According to IBM’s 2016 Cybersecurity Intelligence report, 60% of cyber attacks were carried out by insiders. Only 75% of those were attacks that were done on purpose. The other 25% were done by accident. In order to protect themselves from cyberattacks, organizations must train their staff in safe computing procedures so that they can avoid becoming unknowing accomplices to malicious activity.
Here are five essential lessons your staff must learn about cybersecurity and how to avoid being hacked.
You might be amazed to find out how many of your employees think downloading software is safe as long as it comes from a well-known brand. Many risks can come with downloading software. They don’t realize that the download source is just as crucial as the file itself. There are a lot of websites on the internet that offer free versions of well-known paid programs. Most of the time, trojans, spyware, worms, viruses, and other types of malware will be in these downloads.
If you can, restrict downloads to business machines. If you can’t, set up the proper download rules and ensure everyone knows what they are. After you finish a download, you should run it through an antivirus and spyware scanner. Also, you must ensure that the company’s software is always running the most recent version. With each update, software makers fix any security holes. If you don’t keep them up to date, your whole system could be at risk.
SplashData puts out a list of the worst 100 passwords every year. They put this list together using leaked usernames and passwords from the dark web. Passwords like 12345, 123456, 12345678, and “password” consistently rank among the worst choices, in the same way they did in 2011 and 2015, respectively. Your employees should not only come up with unique passwords but also change them often. Once every three months is fine, but once a month is better.
Good security works in both directions. It’s important to teach, educate, and train your employees on suitable cybersecurity protocols, but it’s also important to follow them yourself.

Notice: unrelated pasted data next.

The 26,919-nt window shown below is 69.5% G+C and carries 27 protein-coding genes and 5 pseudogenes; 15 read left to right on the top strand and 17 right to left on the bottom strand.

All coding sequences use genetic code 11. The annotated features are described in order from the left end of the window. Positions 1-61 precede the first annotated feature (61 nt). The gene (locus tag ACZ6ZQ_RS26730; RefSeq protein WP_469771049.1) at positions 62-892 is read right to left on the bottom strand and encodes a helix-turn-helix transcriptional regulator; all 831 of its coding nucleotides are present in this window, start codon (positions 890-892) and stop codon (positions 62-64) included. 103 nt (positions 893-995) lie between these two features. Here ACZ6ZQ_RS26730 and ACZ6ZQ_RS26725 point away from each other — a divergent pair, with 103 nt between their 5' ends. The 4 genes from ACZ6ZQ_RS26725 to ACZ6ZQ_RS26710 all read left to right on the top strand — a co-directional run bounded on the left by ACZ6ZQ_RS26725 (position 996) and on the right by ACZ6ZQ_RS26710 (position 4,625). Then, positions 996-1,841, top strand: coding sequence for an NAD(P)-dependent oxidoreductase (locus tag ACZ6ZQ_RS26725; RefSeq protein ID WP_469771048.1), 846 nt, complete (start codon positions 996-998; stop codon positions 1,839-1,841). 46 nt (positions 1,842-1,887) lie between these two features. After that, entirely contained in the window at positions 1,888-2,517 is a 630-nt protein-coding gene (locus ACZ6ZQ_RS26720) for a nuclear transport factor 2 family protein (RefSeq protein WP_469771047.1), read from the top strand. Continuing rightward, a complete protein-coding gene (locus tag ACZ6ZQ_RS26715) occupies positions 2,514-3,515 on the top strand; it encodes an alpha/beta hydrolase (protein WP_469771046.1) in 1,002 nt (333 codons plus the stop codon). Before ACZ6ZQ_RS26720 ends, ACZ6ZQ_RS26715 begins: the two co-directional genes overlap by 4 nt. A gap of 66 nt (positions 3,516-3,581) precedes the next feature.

As part of setting up good procedures, you should ensure that your work is backed up often. Not only can this help keep your employees from losing valuable work (you might be surprised by how often important documents get deleted), but it can also help protect you in case of a ransomware attack.
Also, you should ensure you have a full cybersecurity suite, including tools for keeping an eye on what your employees do. Even though there is a lot of debate about businesses acting like “big brother”, the fact is that data is too valuable these days to trust that your employees will follow good security procedures on their own.
BYOD (Bring Your Own Device)
Millennials, in particular, are usually very picky about the devices they use. Many people would use their cell phones rather than tablets or computers at work. Even though many businesses like this idea. You can’t keep an eye on personal devices to ensure security rules are followed. Also, some firms or industries are easier to attack than others. In some cases, it’s because they have the most valuable data, like in finance or health care. In other cases, it’s because they have the least strict security rules.
Small businesses of all kinds are some of the most likely to be attacked online. You don’t have to stop your employees from using their devices at work, but you should give it some thought. And set clear rules about what they can and can’t use and how much access they can have to their devices.
Spam and Phishing
Most people should know by now not to click on links or open attachments. They should also know not to use 12345 or “password” as their password. Still, people do it. The good news is that you can’t get a virus by just opening an email, but the bad news is that bad people are getting better at getting you to click.
In many cases, they will look through company directories to find an employee’s name and then make a fake email account that looks much like your business account. When you get an email which looks like it’s from another employee, you may not check the address to make sure it’s really from your company before clicking. This is another common way that phishing is done. Instead of sending a link to click that leads to a virus or other malware, phishers will make fake accounts using the name of another employee and ask for sensitive information. Some of the information they want may seem harmless, but if it gets into the wrong hands, it can be deadly. In other cases, employees sent whole client lists or files to fake email addresses by accident, which led to massive data breaches.
Cybersecurity used to be seen as a problem exclusively for major corporations. Regarding their security, most companies mainly care about their physical and financial assets. You have something priceless to safeguard now if you have clients, customers, or consumers. With the advent of digital technology, information has become almost as valuable (and simpler to steal) as currency.